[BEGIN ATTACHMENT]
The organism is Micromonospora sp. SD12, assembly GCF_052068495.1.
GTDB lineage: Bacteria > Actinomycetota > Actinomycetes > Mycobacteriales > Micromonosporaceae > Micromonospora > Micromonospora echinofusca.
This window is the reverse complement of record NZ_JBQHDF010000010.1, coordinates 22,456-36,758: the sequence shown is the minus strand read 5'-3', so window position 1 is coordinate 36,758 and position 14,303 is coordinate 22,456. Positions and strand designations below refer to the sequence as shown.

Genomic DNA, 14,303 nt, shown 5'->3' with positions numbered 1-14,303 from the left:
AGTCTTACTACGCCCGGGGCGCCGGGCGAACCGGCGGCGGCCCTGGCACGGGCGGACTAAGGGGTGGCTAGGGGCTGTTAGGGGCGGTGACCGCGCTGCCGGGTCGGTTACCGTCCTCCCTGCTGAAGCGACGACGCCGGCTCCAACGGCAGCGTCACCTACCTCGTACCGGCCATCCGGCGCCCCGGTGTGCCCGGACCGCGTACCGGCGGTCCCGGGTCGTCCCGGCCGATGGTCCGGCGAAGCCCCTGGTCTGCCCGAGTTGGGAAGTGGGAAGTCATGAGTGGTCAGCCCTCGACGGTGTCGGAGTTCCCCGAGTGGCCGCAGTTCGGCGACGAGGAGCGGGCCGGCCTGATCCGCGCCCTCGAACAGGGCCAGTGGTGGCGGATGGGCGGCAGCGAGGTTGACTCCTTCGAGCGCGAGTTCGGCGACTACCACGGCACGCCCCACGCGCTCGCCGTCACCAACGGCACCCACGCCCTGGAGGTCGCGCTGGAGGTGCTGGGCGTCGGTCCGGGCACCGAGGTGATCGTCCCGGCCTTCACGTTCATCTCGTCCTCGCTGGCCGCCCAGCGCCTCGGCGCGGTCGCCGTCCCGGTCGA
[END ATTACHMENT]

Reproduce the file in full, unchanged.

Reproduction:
The organism is Micromonospora sp. SD12, assembly GCF_052068495.1.
GTDB lineage: Bacteria > Actinomycetota > Actinomycetes > Mycobacteriales > Micromonosporaceae > Micromonospora > Micromonospora echinofusca.
This window is the reverse complement of record NZ_JBQHDF010000010.1, coordinates 22,456-36,758: the sequence shown is the minus strand read 5'-3', so window position 1 is coordinate 36,758 and position 14,303 is coordinate 22,456. Positions and strand designations below refer to the sequence as shown.

Genomic DNA, 14,303 nt, shown 5'->3' with positions numbered 1-14,303 from the left:
AGTCTTACTACGCCCGGGGCGCCGGGCGAACCGGCGGCGGCCCTGGCACGGGCGGACTAAGGGGTGGCTAGGGGCTGTTAGGGGCGGTGACCGCGCTGCCGGGTCGGTTACCGTCCTCCCTGCTGAAGCGACGACGCCGGCTCCAACGGCAGCGTCACCTACCTCGTACCGGCCATCCGGCGCCCCGGTGTGCCCGGACCGCGTACCGGCGGTCCCGGGTCGTCCCGGCCGATGGTCCGGCGAAGCCCCTGGTCTGCCCGAGTTGGGAAGTGGGAAGTCATGAGTGGTCAGCCCTCGACGGTGTCGGAGTTCCCCGAGTGGCCGCAGTTCGGCGACGAGGAGCGGGCCGGCCTGATCCGCGCCCTCGAACAGGGCCAGTGGTGGCGGATGGGCGGCAGCGAGGTTGACTCCTTCGAGCGCGAGTTCGGCGACTACCACGGCACGCCCCACGCGCTCGCCGTCACCAACGGCACCCACGCCCTGGAGGTCGCGCTGGAGGTGCTGGGCGTCGGTCCGGGCACCGAGGTGATCGTCCCGGCCTTCACGTTCATCTCGTCCTCGCTGGCCGCCCAGCGCCTCGGCGCGGTCGCCGTCCCGGTCGA